2. N. codophyllum. Raf. in Flor. Louis. Petioles rough, furrowed inside, thicker above; leaves peltate campanulate, tomentose beneath, calyx four leaved. First described by Robin, who gave a long account of it under the name of Napoleon plant; admitted by Decandolle. Flowers yellow.
3. N. pentapetalum. Walter. Leaves peltate, orbicular, entire, calix five leaved, five to eight petals; Considered a doubtful species by many, but I have found it again in west Kentucky; it has yellow leaves also, calix equal, from five to eight petals nearly so, concave, smaller than in N. luteum.
4. N. reniforme. Walter. Leaves reniform, corolla polypetaious. Doubtful, seen only by Walter, probably a Nuphar.
Our N. luteum offers several varieties: 1. Pallidum, flowers of a straw colour. 2. Albiflorum, flowers white. 3. Maculatum, yellow flowers, with rusty spots. 4. Undulatum, with waved leaves. 5. Levigatum with petioles and scapes nearly smooth.
The Asiatic species are called Lianhua by the Chinese, Padma in the Sanscrit language, Nelumbo in Malabar: formerly the sacred Lotus or Bean of Egypt. The Hindus gods are represented sitting on them: in their mythology they were the first plants that sprung on the waters covering once the whole earth, and gave birth to many gods. They were the mystical bean of Pythagoras. The Chinese also venerate them as sacred plants. Cultivated in China and India for food and beauty. They all grow in lakes and ponds only.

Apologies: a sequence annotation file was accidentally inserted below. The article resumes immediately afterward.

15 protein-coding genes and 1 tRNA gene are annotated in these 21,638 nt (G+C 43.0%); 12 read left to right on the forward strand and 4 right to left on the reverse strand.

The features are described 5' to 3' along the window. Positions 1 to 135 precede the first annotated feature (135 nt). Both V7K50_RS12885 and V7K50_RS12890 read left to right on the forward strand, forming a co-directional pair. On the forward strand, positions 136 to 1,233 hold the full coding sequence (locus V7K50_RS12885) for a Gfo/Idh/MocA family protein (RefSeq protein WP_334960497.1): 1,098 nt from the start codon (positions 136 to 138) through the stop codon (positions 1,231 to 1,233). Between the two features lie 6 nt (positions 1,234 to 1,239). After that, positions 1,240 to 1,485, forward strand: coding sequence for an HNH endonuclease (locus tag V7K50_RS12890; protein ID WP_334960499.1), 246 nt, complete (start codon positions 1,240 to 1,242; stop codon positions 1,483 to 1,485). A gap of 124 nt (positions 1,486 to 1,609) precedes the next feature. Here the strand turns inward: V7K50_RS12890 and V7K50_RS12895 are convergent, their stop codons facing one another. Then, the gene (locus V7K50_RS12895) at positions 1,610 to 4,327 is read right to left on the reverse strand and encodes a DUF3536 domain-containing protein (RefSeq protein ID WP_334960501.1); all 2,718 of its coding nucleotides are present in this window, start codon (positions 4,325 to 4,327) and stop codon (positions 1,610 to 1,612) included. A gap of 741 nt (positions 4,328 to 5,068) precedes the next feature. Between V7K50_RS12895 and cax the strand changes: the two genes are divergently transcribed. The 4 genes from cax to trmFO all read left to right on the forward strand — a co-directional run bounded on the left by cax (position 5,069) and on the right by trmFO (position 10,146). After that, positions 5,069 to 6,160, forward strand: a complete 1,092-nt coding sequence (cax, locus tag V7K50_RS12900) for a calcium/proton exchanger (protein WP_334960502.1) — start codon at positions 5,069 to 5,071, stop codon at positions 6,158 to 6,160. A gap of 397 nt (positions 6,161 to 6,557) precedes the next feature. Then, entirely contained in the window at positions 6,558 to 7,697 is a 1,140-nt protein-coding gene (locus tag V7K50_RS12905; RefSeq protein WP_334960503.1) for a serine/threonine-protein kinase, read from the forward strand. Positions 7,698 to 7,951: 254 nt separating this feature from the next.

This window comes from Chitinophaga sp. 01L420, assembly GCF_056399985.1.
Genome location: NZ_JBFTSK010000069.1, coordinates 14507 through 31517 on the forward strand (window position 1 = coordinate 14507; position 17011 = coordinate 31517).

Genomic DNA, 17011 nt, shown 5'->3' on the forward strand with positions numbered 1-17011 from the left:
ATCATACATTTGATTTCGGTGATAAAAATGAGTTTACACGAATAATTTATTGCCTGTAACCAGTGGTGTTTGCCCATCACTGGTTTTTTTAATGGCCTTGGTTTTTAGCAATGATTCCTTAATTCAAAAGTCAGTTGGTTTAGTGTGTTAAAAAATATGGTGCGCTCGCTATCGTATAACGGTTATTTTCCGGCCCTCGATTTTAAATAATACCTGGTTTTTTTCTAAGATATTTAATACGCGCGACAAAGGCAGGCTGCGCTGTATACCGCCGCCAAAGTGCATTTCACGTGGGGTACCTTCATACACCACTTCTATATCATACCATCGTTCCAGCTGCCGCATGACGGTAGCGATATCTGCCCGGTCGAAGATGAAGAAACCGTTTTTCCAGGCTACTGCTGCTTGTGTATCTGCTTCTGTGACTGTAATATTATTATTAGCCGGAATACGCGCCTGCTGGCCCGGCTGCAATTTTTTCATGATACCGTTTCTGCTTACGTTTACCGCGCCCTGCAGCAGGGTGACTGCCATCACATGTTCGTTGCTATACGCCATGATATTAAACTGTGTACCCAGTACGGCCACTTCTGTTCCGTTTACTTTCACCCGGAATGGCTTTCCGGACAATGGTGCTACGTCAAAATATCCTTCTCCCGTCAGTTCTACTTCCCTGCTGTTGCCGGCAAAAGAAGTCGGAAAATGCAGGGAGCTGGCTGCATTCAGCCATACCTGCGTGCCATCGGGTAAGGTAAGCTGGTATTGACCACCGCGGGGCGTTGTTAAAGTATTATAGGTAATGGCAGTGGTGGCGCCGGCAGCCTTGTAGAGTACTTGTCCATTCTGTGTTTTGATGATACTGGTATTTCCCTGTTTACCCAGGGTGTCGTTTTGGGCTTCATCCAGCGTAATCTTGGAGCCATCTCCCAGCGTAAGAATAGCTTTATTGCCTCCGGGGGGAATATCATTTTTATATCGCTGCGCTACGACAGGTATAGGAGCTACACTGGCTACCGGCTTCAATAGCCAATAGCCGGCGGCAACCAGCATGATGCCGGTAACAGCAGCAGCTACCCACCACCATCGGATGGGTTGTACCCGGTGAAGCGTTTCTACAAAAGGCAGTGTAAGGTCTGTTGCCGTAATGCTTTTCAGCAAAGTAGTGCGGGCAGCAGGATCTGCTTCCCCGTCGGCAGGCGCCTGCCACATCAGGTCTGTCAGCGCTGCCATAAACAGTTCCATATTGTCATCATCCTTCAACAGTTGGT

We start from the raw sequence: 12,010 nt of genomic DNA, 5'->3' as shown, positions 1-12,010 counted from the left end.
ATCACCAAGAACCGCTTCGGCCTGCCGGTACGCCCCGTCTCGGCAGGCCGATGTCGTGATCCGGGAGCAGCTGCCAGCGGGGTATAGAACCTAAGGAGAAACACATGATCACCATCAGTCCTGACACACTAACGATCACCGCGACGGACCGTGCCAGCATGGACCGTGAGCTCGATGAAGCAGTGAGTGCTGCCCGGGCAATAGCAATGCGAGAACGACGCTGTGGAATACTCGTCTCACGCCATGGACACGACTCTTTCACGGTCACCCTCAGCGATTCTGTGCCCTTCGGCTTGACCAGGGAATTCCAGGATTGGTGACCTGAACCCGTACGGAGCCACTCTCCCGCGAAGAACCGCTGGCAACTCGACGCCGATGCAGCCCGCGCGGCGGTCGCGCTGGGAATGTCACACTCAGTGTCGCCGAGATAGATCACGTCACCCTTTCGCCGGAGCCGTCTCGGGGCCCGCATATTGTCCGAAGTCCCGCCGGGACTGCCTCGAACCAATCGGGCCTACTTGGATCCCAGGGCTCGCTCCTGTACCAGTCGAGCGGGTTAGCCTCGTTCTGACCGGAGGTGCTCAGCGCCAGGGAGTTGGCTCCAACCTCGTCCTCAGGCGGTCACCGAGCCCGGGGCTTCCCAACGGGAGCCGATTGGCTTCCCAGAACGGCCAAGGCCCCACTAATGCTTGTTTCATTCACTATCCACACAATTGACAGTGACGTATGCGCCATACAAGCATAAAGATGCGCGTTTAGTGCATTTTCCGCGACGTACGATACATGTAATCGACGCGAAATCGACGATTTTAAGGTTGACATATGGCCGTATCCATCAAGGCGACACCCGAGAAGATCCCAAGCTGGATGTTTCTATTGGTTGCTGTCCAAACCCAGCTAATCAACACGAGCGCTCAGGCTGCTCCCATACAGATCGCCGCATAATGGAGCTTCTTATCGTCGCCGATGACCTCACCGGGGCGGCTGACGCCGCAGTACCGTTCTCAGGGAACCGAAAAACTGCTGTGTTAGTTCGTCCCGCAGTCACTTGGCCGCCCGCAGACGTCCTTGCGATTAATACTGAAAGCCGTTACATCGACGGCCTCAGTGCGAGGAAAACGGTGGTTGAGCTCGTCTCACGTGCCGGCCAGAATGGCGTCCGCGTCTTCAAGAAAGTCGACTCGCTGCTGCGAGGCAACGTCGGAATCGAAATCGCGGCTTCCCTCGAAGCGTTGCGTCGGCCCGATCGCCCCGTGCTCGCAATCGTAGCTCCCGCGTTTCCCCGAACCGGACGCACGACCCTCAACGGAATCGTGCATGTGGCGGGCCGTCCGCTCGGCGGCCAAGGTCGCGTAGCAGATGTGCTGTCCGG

Our American species are also deemed holy plants by some tribes of Indians, who feed on them likewise. They are called Terowa and Taluwa by the Otos and Quapaws. The N. codophyllum is peculiar to Louisiana, while the N. luteum is spread from New Jersey and Carolina to the Mississippi river and beyond it, in lakes, ponds, deep swamps, bayous, and ditches. As it is scarce in the Atlantic States, it is said to have been planted in some ponds by the Indians. It ought to be cultivated for beauty and use in all our ponds, which it would embellish and utilize. It is difficult to transplant unless the roots are taken in large portions, or the capsules and seeds buried in the mud when quite fresh. But when once rooted, it lasts forever, the roots creep deeply in the mud, and extend twenty or thirty feet. It thrives in Bartram's garden. The seeds germinate in the capsule, which was used as a Rattle by the Florida Indians in the Maraca or Rattle worship. The blossoms have a sweet smell, somewhat like Nymphea odorata, they open only in the middle of the day, shutting at night and in cloudy weather in the shape of an egg. They blossom in summer.